“You aren’t judged by the company you keep, but how well you keep it.” Anonymous.
Let’s rewind to a few years ago when I spent my time with a fun group of (cue quotation mark fingers) friends. You know, the let’s-go-out-together-because-it’s-convenient crew that you know, deep in your heart, are not the forever friendships that they make great films about. They were what I would refer to as my “filler friends,” and, as luck would have it, my assessment became a self-fulfilling prophecy.
Over time, I started to notice that my life was becoming filled with other people’s drama and the toxicity was finding its way into my once very peaceful life. After way too much stress, I realized that it was time to start thinking about the people I let into my world and shared so much of my time with. That’s when the real questions began: was I truly happy? Did I need or even want these people in my life?
Everywhere I looked, there was always some sort of sticky confusion or tangled misunderstanding. From the friends that would get angry if I missed a text (hello, we all get busy), to those who would consistently take advantage of my generosity–yet still always find a way to get mad at me, when I was the charitable one–I would run around in circles with my stomach in knots until one day the gig was up.
I was done.
Now, let me be clear: I didn’t just start cutting people out of my life, but I did start rearranging them. There were some sitting on the top shelf of my life who were quietly moved to the bottom–no need to burn any bridges–and others I made a commitment to get to know more. Almost instantly, a weight was lifted. It was a profound moment in my life as I realized that I was fully in control and could make any move I wanted to, extreme or gentle, to take care of me.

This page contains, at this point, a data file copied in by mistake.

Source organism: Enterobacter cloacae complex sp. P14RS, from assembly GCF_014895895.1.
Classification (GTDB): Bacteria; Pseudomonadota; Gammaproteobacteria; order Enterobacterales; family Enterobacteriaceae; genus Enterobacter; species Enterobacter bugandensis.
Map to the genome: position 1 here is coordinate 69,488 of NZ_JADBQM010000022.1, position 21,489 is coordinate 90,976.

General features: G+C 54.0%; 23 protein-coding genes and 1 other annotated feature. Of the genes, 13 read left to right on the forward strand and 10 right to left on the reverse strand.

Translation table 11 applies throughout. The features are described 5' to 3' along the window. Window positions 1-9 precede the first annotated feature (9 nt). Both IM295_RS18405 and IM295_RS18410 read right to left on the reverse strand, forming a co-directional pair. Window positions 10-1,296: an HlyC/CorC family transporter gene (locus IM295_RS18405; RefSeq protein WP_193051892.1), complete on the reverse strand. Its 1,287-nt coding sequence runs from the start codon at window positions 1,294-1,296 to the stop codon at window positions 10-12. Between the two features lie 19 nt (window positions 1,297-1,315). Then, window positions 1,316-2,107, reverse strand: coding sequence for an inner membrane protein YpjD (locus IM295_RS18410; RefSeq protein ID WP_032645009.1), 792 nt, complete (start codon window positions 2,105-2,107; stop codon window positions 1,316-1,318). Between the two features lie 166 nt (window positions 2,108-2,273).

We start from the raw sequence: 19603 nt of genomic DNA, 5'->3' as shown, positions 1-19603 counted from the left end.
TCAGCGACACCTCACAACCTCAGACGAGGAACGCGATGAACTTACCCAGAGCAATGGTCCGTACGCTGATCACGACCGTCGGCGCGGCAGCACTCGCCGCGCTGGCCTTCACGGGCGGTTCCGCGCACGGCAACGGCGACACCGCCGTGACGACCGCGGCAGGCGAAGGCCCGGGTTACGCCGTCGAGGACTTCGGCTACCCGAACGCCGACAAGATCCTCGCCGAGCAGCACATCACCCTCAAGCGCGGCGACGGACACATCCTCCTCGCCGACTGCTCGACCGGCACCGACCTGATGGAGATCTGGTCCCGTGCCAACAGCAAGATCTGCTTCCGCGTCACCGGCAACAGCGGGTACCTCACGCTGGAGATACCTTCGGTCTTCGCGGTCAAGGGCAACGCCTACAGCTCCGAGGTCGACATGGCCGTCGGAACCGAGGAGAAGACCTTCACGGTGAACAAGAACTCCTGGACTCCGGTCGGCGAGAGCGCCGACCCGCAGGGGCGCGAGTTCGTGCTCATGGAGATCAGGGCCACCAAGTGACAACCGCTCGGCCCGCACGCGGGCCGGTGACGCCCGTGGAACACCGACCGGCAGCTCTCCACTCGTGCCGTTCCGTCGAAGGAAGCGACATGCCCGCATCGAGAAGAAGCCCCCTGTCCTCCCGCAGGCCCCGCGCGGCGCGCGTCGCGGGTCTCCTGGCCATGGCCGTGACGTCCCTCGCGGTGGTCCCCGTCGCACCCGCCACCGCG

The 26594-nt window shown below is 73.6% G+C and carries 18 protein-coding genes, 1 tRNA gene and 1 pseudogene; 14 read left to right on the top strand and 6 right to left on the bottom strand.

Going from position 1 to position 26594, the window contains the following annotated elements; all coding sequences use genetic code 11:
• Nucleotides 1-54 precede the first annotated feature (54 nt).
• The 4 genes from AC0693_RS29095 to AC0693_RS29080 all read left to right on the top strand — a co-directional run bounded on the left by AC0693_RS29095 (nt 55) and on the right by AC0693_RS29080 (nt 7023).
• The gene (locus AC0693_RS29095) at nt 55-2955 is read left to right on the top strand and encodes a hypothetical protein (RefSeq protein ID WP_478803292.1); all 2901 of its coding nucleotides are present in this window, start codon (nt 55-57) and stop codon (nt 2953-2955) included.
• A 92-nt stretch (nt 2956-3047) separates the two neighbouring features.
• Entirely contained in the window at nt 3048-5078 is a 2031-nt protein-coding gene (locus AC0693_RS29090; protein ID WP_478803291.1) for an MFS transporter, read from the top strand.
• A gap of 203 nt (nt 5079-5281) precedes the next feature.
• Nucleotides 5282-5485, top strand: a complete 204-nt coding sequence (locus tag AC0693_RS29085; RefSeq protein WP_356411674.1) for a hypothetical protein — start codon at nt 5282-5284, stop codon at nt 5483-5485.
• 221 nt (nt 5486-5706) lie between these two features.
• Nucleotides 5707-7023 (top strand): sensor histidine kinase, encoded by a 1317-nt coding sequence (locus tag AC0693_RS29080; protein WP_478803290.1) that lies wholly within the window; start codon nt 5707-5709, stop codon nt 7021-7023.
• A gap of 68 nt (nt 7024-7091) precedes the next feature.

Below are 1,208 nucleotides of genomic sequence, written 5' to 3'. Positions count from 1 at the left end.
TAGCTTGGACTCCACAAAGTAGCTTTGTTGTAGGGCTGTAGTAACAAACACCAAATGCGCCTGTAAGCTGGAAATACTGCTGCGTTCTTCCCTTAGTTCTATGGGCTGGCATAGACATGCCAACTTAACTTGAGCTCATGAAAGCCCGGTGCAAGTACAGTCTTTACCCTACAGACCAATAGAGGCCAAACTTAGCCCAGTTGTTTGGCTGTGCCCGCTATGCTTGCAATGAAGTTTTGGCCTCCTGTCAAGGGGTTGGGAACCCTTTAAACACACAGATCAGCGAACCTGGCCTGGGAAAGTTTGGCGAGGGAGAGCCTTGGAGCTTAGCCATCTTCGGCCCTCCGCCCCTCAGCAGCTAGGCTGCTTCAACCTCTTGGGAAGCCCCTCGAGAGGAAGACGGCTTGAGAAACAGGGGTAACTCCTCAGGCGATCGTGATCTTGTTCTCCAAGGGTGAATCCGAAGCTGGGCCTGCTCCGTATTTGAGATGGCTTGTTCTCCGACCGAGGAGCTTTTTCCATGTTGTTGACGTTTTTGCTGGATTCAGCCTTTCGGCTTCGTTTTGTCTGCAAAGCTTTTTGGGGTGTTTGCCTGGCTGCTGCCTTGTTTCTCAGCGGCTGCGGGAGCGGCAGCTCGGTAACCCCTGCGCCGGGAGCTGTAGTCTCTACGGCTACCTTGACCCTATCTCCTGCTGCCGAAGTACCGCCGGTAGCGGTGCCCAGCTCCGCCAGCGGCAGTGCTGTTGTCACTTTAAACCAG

A couple of years later, when I moved to a new city with a new job, I embraced the opportunity to meet all types of new people while also connecting with old friends. Because of my lesson a few years earlier I was able to enter this phase of my life with a fresh outlook. I moved to New York City with the mindset that I only needed friends with benefits, that is: we both bring something to the table which is our real friendship. We need to be cognizant of who we are surrounding ourselves with, especially in a world where it can be easy to get wrapped up in other people’s narcissistic energy. My father always told me, “misery loves company,” and he was right! Stay away from those who wallow and complain and cannot find the beauty in a new day. Keep in mind the importance of having a strong and positive sense of self. Do everything you can to build your confidence and understand who you truly are. Like truly does attract like, so the more positive, loving and self aware you are, the more you will attract those with whom you share those qualities. I now surround myself with people who show me that our relationship is meaningful to them and those I aspire to be like rather than letting anyone drag me down. As a result, I have met some amazing new friends along the way.
By staying mindful of these simple mantras and techniques, my happiness has increased tenfold. I am now living my best life and I have been given some amazing opportunities that the old me would never have imagined possible. It’s also an incredible feeling to be completely vulnerable yet honest with yourself in a way you have never experienced before; to be able to open your arms to the universe and feel it hug you back in return. You start to realize how small (and close-knit) a city like New York can feel and how all of the dots eventually do connect.
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